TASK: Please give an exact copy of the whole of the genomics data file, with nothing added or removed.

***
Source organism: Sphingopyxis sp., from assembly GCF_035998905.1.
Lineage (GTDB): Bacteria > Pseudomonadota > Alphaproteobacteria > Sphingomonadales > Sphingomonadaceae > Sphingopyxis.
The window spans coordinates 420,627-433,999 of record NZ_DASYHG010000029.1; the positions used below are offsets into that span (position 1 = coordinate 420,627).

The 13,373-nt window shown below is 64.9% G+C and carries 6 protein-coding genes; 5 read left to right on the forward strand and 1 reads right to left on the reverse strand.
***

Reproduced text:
Source organism: Sphingopyxis sp., from assembly GCF_035998905.1.
Lineage (GTDB): Bacteria > Pseudomonadota > Alphaproteobacteria > Sphingomonadales > Sphingomonadaceae > Sphingopyxis.
The window spans coordinates 420,627-433,999 of record NZ_DASYHG010000029.1; the positions used below are offsets into that span (position 1 = coordinate 420,627).

The 13,373-nt window shown below is 64.9% G+C and carries 6 protein-coding genes; 5 read left to right on the forward strand and 1 reads right to left on the reverse strand.